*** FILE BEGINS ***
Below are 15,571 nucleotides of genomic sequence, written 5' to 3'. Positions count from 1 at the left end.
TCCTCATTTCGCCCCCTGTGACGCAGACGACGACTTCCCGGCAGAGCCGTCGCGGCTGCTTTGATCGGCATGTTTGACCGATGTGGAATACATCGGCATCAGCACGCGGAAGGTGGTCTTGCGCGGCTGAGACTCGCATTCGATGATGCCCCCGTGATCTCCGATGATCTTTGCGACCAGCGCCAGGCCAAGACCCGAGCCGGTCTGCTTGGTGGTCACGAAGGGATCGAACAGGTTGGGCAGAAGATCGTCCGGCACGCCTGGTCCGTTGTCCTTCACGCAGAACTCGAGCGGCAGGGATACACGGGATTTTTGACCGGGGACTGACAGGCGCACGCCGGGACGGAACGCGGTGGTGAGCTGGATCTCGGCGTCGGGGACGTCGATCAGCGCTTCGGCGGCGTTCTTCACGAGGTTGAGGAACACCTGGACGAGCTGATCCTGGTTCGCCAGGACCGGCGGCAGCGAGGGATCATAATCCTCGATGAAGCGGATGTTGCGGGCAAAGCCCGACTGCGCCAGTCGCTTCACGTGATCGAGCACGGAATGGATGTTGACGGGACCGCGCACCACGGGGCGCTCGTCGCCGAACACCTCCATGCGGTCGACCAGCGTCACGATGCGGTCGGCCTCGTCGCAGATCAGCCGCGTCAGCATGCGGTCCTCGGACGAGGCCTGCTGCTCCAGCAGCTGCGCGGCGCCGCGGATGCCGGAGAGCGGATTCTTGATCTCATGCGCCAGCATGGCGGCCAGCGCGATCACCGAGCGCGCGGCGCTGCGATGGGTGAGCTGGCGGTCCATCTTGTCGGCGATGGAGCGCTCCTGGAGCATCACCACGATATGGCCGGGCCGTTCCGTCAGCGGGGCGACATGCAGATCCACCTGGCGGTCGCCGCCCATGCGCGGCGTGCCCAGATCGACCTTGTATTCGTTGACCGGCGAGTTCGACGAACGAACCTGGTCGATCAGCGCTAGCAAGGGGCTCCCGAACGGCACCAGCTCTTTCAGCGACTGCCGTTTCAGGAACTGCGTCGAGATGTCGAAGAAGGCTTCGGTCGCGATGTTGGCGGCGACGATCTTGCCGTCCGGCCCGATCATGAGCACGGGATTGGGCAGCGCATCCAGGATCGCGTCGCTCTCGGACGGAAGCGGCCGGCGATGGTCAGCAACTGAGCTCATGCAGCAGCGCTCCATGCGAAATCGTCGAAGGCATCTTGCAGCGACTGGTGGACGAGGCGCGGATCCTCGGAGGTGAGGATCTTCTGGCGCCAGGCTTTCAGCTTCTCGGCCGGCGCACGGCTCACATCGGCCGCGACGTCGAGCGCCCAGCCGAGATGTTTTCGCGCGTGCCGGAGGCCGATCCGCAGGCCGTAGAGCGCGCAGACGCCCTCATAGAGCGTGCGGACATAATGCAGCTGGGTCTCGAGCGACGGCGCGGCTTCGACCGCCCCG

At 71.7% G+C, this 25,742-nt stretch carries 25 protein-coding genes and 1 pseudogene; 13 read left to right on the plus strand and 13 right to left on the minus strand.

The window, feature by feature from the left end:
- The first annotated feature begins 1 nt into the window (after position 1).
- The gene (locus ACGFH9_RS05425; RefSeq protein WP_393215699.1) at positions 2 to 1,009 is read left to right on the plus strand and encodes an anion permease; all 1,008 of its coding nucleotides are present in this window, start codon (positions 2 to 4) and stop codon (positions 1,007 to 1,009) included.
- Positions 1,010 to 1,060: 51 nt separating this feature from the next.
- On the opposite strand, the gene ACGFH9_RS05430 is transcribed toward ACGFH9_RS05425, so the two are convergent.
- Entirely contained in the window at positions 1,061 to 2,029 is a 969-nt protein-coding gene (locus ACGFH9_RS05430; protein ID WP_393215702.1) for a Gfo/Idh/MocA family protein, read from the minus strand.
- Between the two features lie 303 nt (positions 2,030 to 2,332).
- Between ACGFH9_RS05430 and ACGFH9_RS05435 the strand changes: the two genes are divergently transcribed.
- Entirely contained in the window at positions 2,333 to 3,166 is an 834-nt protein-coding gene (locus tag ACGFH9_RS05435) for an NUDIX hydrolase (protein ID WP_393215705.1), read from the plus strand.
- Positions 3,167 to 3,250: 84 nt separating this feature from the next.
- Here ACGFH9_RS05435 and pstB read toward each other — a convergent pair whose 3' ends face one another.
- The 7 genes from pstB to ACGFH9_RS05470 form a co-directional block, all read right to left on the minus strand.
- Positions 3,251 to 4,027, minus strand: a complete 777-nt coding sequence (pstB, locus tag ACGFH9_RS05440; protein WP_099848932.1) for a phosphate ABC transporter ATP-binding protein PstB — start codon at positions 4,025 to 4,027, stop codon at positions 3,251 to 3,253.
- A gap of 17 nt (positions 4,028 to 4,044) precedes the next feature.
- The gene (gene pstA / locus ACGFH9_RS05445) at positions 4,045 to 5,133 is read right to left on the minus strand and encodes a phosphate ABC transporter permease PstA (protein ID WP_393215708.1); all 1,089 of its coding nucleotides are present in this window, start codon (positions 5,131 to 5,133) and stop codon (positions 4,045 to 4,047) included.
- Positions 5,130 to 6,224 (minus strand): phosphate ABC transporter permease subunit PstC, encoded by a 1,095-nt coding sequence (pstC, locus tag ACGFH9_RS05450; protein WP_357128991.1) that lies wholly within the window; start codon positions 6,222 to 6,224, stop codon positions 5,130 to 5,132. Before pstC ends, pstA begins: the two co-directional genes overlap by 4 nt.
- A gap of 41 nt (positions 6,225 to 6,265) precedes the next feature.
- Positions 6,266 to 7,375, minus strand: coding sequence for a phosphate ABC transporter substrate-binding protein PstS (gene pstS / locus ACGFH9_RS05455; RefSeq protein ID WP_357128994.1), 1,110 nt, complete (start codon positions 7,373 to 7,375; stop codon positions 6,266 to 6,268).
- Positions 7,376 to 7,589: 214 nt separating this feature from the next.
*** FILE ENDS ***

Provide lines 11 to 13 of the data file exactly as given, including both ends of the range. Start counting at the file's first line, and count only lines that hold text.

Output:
- Between ACGFH9_RS05430 and ACGFH9_RS05435 the strand changes: the two genes are divergently transcribed.
- Entirely contained in the window at positions 2,333 to 3,166 is an 834-nt protein-coding gene (locus tag ACGFH9_RS05435) for an NUDIX hydrolase (protein ID WP_393215705.1), read from the plus strand.
- Positions 3,167 to 3,250: 84 nt separating this feature from the next.